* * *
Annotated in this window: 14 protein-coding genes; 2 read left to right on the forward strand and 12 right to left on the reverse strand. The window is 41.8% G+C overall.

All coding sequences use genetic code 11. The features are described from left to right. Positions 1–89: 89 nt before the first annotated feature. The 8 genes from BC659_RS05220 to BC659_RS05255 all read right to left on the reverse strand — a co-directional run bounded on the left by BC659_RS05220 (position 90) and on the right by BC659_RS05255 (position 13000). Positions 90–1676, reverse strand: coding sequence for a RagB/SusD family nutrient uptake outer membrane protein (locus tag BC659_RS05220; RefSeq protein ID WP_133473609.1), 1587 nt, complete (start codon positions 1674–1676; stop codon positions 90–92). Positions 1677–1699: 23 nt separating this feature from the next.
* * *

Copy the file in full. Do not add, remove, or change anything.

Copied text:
Annotated in this window: 14 protein-coding genes; 2 read left to right on the forward strand and 12 right to left on the reverse strand. The window is 41.8% G+C overall.

All coding sequences use genetic code 11. The features are described from left to right. Positions 1–89: 89 nt before the first annotated feature. The 8 genes from BC659_RS05220 to BC659_RS05255 all read right to left on the reverse strand — a co-directional run bounded on the left by BC659_RS05220 (position 90) and on the right by BC659_RS05255 (position 13000). Positions 90–1676, reverse strand: coding sequence for a RagB/SusD family nutrient uptake outer membrane protein (locus tag BC659_RS05220; RefSeq protein ID WP_133473609.1), 1587 nt, complete (start codon positions 1674–1676; stop codon positions 90–92). Positions 1677–1699: 23 nt separating this feature from the next.